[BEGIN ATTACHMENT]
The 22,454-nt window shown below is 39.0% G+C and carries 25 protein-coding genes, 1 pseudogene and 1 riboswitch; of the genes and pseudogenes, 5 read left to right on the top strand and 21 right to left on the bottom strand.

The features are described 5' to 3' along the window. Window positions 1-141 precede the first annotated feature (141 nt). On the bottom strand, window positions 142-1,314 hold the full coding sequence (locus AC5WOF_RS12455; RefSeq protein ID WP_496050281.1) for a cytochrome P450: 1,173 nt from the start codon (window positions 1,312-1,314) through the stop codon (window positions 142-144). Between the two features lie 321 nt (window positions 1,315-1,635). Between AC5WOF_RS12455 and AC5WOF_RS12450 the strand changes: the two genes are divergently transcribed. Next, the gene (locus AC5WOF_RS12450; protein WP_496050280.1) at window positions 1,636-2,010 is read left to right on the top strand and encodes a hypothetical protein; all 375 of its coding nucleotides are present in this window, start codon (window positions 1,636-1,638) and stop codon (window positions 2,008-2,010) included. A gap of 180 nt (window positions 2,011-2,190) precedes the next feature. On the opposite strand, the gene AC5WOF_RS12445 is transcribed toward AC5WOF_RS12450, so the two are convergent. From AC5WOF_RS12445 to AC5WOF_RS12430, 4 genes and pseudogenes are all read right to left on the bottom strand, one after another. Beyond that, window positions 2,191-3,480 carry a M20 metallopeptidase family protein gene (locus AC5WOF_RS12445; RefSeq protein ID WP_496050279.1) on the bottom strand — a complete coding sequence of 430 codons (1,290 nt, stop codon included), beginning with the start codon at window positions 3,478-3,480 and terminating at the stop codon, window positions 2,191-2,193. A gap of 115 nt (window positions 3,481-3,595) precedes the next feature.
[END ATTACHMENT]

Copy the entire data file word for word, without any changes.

The 22,454-nt window shown below is 39.0% G+C and carries 25 protein-coding genes, 1 pseudogene and 1 riboswitch; of the genes and pseudogenes, 5 read left to right on the top strand and 21 right to left on the bottom strand.

The features are described 5' to 3' along the window. Window positions 1-141 precede the first annotated feature (141 nt). On the bottom strand, window positions 142-1,314 hold the full coding sequence (locus AC5WOF_RS12455; RefSeq protein ID WP_496050281.1) for a cytochrome P450: 1,173 nt from the start codon (window positions 1,312-1,314) through the stop codon (window positions 142-144). Between the two features lie 321 nt (window positions 1,315-1,635). Between AC5WOF_RS12455 and AC5WOF_RS12450 the strand changes: the two genes are divergently transcribed. Next, the gene (locus AC5WOF_RS12450; protein WP_496050280.1) at window positions 1,636-2,010 is read left to right on the top strand and encodes a hypothetical protein; all 375 of its coding nucleotides are present in this window, start codon (window positions 1,636-1,638) and stop codon (window positions 2,008-2,010) included. A gap of 180 nt (window positions 2,011-2,190) precedes the next feature. On the opposite strand, the gene AC5WOF_RS12445 is transcribed toward AC5WOF_RS12450, so the two are convergent. From AC5WOF_RS12445 to AC5WOF_RS12430, 4 genes and pseudogenes are all read right to left on the bottom strand, one after another. Beyond that, window positions 2,191-3,480 carry a M20 metallopeptidase family protein gene (locus AC5WOF_RS12445; RefSeq protein ID WP_496050279.1) on the bottom strand — a complete coding sequence of 430 codons (1,290 nt, stop codon included), beginning with the start codon at window positions 3,478-3,480 and terminating at the stop codon, window positions 2,191-2,193. A gap of 115 nt (window positions 3,481-3,595) precedes the next feature.